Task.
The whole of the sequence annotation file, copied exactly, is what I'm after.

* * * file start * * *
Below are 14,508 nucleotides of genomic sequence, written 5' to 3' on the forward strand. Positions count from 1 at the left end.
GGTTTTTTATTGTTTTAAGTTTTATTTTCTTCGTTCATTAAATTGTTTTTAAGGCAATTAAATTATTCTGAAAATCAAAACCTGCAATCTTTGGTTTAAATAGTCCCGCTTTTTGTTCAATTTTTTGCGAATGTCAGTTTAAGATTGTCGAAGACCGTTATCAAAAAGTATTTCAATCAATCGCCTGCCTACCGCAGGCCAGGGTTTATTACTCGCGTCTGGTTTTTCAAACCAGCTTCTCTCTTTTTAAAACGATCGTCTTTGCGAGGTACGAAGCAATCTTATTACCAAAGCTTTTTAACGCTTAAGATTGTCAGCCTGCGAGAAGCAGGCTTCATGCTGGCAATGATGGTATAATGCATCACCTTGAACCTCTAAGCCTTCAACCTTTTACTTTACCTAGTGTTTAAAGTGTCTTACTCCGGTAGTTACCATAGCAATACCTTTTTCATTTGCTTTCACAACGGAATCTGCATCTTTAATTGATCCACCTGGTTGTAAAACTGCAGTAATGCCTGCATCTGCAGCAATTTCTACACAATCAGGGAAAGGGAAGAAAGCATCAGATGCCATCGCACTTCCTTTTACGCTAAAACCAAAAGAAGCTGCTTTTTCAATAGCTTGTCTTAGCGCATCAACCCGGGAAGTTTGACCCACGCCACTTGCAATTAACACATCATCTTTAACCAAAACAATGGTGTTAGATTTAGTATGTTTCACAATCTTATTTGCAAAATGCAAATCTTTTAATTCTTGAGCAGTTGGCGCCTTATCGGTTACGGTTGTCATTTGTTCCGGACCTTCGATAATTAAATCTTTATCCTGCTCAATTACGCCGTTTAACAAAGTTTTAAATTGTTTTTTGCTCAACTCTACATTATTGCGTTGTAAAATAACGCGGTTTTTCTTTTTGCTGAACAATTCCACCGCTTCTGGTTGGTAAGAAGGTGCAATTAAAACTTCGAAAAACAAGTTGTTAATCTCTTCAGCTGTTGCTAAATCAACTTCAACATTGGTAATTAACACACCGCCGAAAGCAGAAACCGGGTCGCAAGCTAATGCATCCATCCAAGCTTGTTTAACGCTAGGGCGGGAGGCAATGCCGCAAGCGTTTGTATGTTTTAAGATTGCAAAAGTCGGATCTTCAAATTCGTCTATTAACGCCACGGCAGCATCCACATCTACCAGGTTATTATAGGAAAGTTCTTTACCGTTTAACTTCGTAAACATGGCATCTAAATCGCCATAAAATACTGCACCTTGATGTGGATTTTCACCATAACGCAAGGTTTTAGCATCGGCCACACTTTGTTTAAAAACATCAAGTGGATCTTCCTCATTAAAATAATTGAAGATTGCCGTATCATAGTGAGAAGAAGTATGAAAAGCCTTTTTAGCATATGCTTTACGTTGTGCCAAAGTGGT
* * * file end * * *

Below are 14,508 nucleotides of genomic sequence, written 5' to 3' on the forward strand. Positions count from 1 at the left end.
GGTTTTTTATTGTTTTAAGTTTTATTTTCTTCGTTCATTAAATTGTTTTTAAGGCAATTAAATTATTCTGAAAATCAAAACCTGCAATCTTTGGTTTAAATAGTCCCGCTTTTTGTTCAATTTTTTGCGAATGTCAGTTTAAGATTGTCGAAGACCGTTATCAAAAAGTATTTCAATCAATCGCCTGCCTACCGCAGGCCAGGGTTTATTACTCGCGTCTGGTTTTTCAAACCAGCTTCTCTCTTTTTAAAACGATCGTCTTTGCGAGGTACGAAGCAATCTTATTACCAAAGCTTTTTAACGCTTAAGATTGTCAGCCTGCGAGAAGCAGGCTTCATGCTGGCAATGATGGTATAATGCATCACCTTGAACCTCTAAGCCTTCAACCTTTTACTTTACCTAGTGTTTAAAGTGTCTTACTCCGGTAGTTACCATAGCAATACCTTTTTCATTTGCTTTCACAACGGAATCTGCATCTTTAATTGATCCACCTGGTTGTAAAACTGCAGTAATGCCTGCATCTGCAGCAATTTCTACACAATCAGGGAAAGGGAAGAAAGCATCAGATGCCATCGCACTTCCTTTTACGCTAAAACCAAAAGAAGCTGCTTTTTCAATAGCTTGTCTTAGCGCATCAACCCGGGAAGTTTGACCCACGCCACTTGCAATTAACACATCATCTTTAACCAAAACAATGGTGTTAGATTTAGTATGTTTCACAATCTTATTTGCAAAATGCAAATCTTTTAATTCTTGAGCAGTTGGCGCCTTATCGGTTACGGTTGTCATTTGTTCCGGACCTTCGATAATTAAATCTTTATCCTGCTCAATTACGCCGTTTAACAAAGTTTTAAATTGTTTTTTGCTCAACTCTACATTATTGCGTTGTAAAATAACGCGGTTTTTCTTTTTGCTGAACAATTCCACCGCTTCTGGTTGGTAAGAAGGTGCAATTAAAACTTCGAAAAACAAGTTGTTAATCTCTTCAGCTGTTGCTAAATCAACTTCAACATTGGTAATTAACACACCGCCGAAAGCAGAAACCGGGTCGCAAGCTAATGCATCCATCCAAGCTTGTTTAACGCTAGGGCGGGAGGCAATGCCGCAAGCGTTTGTATGTTTTAAGATTGCAAAAGTCGGATCTTCAAATTCGTCTATTAACGCCACGGCAGCATCCACATCTACCAGGTTATTATAGGAAAGTTCTTTACCGTTTAACTTCGTAAACATGGCATCTAAATCGCCATAAAATACTGCACCTTGATGTGGATTTTCACCATAACGCAAGGTTTTAGCATCGGCCACACTTTGTTTAAAAACATCAAGTGGATCTTCCTCATTAAAATAATTGAAGATTGCCGTATCATAGTGAGAAGAAGTATGAAAAGCCTTTTTAGCATATGCTTTACGTTGTGCCAAAGTGGT